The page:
AI helps transformers in optimisation

Tyson Stuelpe, vice president of global sales and marketing at SpotSee, an IoT solutions provider, speaks to Pipeline Magazine about new technology in transformers, market demand and supply challenges

Tyson Stuelpe, vice president of global sales and marketing at SpotSee, an IoT solutions provider, speaks to Pipeline Magazine about new technology in transformers, market demand and supply challenges


In which direction is technology advancement heading in transformers? Is there a push on efficiency and productivity?

Enhanced efficiency is a key focus of transformer manufacturers. Transformers are located in inhospitable environments where high temperatures, corrosive salt air and chemical fumes affect reliability. To combat this, designers are using superior grade steel to reduce no-load losses. Hybrid insulation using aramid and cellulose papers is being introduced to withstand transformer short-circuits. Therefore, modern transformers are 30 per cent more efficient at 35 per cent load than older counterparts. Artificial intelligence tools are being deployed to develop models for optimisation, providing real-world insights into the details of transformers current and historic performance. Internet of Things sensors are placed inside transformers to provide data that helps engineers avert downtime by scheduling predictive or corrective maintenance. For example, monitoring the condition of transformers while in transit reveals exposure to impacts or vibrations damaging to internal parts. Knowing the potential damage before the installation saves weeks of downtime helping projects stay on schedule.


What is your demand outlook for power generation related equipment such as transformers in the Middle East?

The demand for power generation equipment in the Middle East is growing steadily as populations and energy usage increase, distributed power generation augments centralised models and the mix of fuels expands to include renewable resources and natural gas. The Middle East is expected to need an additional 277 gigawatts of energy generating capacity by 2035, for a total installed capacity of 483 GW. To address the growing need, Saudi Arabia, plans to invest approximately US$9 billion annually to upgrade its infrastructure. As it privatises the industry, it expects to increase environmental stewardship as well as energy efficiency. Liquefied natural gas (LNG) is the predominant energy source, but additional fuels are being added to the basket. With these new fuels, distributed power generation becomes feasible, allowing smaller facilities to build and power sections of a city or regions of a country. More, energy generation sites enhance efficiency by reducing energy loss during transmission. Consequently, more transformers will be purchased and installed in the Middle East.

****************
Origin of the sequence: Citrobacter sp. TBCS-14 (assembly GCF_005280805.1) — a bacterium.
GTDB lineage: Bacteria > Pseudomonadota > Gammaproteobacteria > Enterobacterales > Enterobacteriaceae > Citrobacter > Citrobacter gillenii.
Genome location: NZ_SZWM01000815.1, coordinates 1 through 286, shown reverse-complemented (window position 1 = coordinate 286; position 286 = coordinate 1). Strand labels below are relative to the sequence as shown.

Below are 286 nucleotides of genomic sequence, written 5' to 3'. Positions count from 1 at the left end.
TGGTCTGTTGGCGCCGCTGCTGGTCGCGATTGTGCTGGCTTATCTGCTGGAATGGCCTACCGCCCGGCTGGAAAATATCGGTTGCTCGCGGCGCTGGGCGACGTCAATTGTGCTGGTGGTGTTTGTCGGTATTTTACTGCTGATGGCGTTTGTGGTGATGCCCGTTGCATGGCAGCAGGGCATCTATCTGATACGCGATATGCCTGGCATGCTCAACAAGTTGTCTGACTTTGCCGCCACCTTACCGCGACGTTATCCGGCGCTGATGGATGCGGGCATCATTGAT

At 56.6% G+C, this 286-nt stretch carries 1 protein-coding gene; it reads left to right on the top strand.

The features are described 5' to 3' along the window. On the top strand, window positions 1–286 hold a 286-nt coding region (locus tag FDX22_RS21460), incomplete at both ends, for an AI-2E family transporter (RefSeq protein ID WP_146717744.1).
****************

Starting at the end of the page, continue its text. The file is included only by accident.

Is there a niche demand in this area you see for the Middle East market? How significant is this region to your business?

Investment in power generation equipment in the Middle East is expected to grow in coming years meaning it will play an important role for original equipment manufacturers supporting the region with power equipment from manufacturing locations inside the region, and by extension, companies like SpotSee that support OEMs. Increased reliance upon analytics makes condition monitoring increasingly valuable for transformer manufacturers and operators. The ability to access real-time data helps user’s spot immediate problems and predict others. Access to historic data, made possible through SpotSee’s data loggers, enables it to correlate to a wide variety of factors, including season, holidays, choice of route, shipping lane and choice of carrier. Reviewing historic data regarding damage helps users uncover patterns that reduce future damage, thus minimising malfunctions once transformers are installed.


What challenges do you see in supplying to this market and growing business here?

The Middle East represents a thriving market for SpotSee as the supply chain is optimised throughout that region. Recent changes in trade policy already are having a positive effect on the global power generation market, and SpotSee expects those improvements will continue. As with any region, the potential for isolationist trade policies remains a threat but, for now, we see opportunity.


What auxiliary products is SpotSee seeing opportunity for and developing or has recently launched?

SpotSee’s SpotBot Cellular provides real-time impact and location monitoring of medium sized transformers. This stand-alone sensor measures impacts up to 65G along three axes. Data is transmitted to the cloud using cellular signals, so line-of-sight satellite connections aren’t needed. Information can be accessed by any web-based device. SpotSee’s ShockLog impact recorders also record tri-axis impacts. This family of products feature humidity, pressure, temperature and impact monitoring, uploading data via radio frequency. The ShockTrak uses GPS to track large power transformer shipments, and reports impact data in real time using satellite communications when the cargo travels through remote areas. SpotSee’s products report on conditions separately from the power grid’s supervisory control and data acquisition (SCADA) system, making this monitoring particularly valuable.

Source: Pipeline ME